Further to my earlier blog posts writing about ‘Holiday reading’, we are now approaching Spring (yes, I am probably one of the few who still believe that the first day of Spring arrives around the time of the vernal equinox!), and I wanted to share some more reading ideas which have been sent to me. Our School Archivist, Mrs Koulouris, has told me about two books she read recently. The first being Tom Hanks’s first venture into published writing, his book Uncommon type. Of this, Mrs Koulouris says:
“This was brilliant! It’s as if Tom Hanks is standing by your shoulder telling you these stories in his own inimitable style, he writes just as he speaks and you can imagine him telling the stories to you. They are all very different – definitely worth a read!”
I have a copy at home and can’t wait to get stuck in!
“This is lovely. It’s a story inspired by Thomas Coram’s Foundling Hospital. The story revolves around a lonely young boy, a lucky button, a ghostly encounter, and music… The book is beautifully illustrated by Michael Foreman, another reason for adding it to my bookshelves, since collecting books with wonderfully drawn illustrations is another passion of mine.”
A series of of illustrations from the novel is currently on display at the Foundling Museum in London’s Coram Fields, which would be well worth a visit. More information about the exhibition can be found here . The Foundling Museum is such a wonderful museum for any visitor to London, telling the tale of how Thomas Coram campaigned for 17 years to fund a Hospital dedicated to caring for the unwanted babies of eighteenth century London, some of whom were left on slag heaps by mothers who could barely look after themselves, let alone their babies. Some were left at the Hospital with a token or keepsake which, when described by a mother when she found herself in less dire circumstances, could be used to reclaim her child. Is the lucky button of this story one of these tokens? Handel, together with the painter, William Hogarth were staunch supporters of Coram, and today the Museum holds the original score of Handel’s Messiah, and several of Hogarth’s paintings. Berkhamsted has its own connections with the Foundling Hospital since it was moved to safety out of London during the First World War, first to Reigate in Surrey, and then when the new building was ready in Berkhamsted, the Hospital and its residents moved here, to the site now occupied by Ashlyns School. The Hospital closed during the 1950s and, today, the work started by Thomas Coram three centuries ago continues with the charity, Coram, whose aim to to help children in difficult circumstances and support them and their families.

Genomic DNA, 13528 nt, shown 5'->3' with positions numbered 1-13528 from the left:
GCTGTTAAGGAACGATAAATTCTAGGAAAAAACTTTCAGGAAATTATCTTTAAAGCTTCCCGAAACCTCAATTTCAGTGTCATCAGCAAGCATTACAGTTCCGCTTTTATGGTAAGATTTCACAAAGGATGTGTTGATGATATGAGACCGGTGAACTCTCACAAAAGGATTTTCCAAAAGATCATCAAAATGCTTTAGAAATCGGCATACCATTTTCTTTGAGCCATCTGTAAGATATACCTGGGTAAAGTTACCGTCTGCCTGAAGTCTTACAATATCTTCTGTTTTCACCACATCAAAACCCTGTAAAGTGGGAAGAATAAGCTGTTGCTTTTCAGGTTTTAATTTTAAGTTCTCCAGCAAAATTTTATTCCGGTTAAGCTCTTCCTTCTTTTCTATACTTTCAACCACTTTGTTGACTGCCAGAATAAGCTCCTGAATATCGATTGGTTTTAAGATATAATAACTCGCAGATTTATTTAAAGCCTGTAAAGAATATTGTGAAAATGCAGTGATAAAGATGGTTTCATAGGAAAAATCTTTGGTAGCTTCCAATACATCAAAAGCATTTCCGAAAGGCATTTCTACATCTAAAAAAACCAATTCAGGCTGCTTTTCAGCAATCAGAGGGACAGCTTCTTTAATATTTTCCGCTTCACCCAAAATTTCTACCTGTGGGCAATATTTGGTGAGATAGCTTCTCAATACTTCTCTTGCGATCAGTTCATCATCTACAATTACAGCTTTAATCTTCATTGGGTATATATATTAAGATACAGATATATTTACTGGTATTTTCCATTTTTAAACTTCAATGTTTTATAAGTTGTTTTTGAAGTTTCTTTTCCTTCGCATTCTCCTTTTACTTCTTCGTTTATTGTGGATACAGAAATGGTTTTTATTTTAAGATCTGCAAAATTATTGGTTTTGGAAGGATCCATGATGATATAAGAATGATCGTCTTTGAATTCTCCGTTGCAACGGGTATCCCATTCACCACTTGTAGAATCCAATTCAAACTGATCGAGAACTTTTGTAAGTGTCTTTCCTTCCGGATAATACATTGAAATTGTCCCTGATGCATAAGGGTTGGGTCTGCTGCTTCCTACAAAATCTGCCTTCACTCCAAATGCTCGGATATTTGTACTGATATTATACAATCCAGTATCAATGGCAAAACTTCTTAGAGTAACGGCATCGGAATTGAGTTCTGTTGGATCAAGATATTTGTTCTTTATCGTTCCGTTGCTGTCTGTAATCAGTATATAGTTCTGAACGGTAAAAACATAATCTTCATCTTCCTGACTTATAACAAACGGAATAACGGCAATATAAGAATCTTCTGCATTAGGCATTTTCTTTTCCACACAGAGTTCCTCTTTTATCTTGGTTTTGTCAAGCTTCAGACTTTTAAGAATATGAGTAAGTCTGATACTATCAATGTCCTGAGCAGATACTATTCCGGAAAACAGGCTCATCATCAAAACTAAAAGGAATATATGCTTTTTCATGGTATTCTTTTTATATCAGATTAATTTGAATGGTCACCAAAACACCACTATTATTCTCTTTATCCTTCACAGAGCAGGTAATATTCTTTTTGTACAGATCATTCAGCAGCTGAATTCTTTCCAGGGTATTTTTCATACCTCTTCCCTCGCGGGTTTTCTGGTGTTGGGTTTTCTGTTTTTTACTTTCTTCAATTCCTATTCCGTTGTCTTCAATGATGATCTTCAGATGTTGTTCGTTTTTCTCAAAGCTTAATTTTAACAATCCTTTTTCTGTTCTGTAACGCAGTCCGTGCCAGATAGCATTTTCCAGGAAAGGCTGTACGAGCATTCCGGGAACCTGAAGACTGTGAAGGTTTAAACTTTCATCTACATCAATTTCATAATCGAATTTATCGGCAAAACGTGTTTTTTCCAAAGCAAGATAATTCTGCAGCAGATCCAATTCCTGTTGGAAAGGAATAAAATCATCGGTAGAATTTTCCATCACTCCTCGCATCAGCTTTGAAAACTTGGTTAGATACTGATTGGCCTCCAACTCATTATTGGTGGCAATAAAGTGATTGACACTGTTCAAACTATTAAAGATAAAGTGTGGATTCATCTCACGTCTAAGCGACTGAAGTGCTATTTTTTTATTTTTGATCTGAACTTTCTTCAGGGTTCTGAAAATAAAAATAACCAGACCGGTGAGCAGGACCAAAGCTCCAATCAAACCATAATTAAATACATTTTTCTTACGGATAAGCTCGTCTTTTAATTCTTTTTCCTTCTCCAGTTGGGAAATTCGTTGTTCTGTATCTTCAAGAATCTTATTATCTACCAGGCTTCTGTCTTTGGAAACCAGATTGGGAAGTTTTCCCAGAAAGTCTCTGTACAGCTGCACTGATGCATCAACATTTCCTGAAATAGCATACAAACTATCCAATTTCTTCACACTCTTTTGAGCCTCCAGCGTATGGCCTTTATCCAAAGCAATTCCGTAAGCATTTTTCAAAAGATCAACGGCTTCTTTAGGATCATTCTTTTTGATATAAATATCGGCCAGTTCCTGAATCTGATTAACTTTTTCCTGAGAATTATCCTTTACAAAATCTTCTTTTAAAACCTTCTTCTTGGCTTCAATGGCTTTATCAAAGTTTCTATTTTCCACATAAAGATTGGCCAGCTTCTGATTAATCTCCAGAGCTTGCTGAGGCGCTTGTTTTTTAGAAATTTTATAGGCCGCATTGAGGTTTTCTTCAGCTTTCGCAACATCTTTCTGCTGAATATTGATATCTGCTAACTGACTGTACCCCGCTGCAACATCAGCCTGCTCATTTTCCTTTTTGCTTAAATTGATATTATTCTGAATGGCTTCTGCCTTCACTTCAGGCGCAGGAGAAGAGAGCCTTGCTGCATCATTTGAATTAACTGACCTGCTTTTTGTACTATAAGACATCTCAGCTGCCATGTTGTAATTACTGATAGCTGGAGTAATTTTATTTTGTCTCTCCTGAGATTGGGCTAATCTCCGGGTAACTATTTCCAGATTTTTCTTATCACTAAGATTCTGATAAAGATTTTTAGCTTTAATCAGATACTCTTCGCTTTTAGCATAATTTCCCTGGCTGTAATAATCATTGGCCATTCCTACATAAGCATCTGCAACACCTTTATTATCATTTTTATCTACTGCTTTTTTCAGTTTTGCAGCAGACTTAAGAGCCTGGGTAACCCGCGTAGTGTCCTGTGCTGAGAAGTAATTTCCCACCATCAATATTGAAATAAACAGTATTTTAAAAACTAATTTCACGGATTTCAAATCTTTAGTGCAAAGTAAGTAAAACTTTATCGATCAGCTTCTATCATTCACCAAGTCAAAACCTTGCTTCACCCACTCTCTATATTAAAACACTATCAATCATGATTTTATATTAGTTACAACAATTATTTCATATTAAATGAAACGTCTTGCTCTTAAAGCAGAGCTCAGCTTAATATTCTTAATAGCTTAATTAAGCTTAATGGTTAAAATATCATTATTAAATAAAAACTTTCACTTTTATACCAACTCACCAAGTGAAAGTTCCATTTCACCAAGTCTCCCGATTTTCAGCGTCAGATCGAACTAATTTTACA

If you have read either of these two books, please do get in touch, it would be fantastic to hear from you.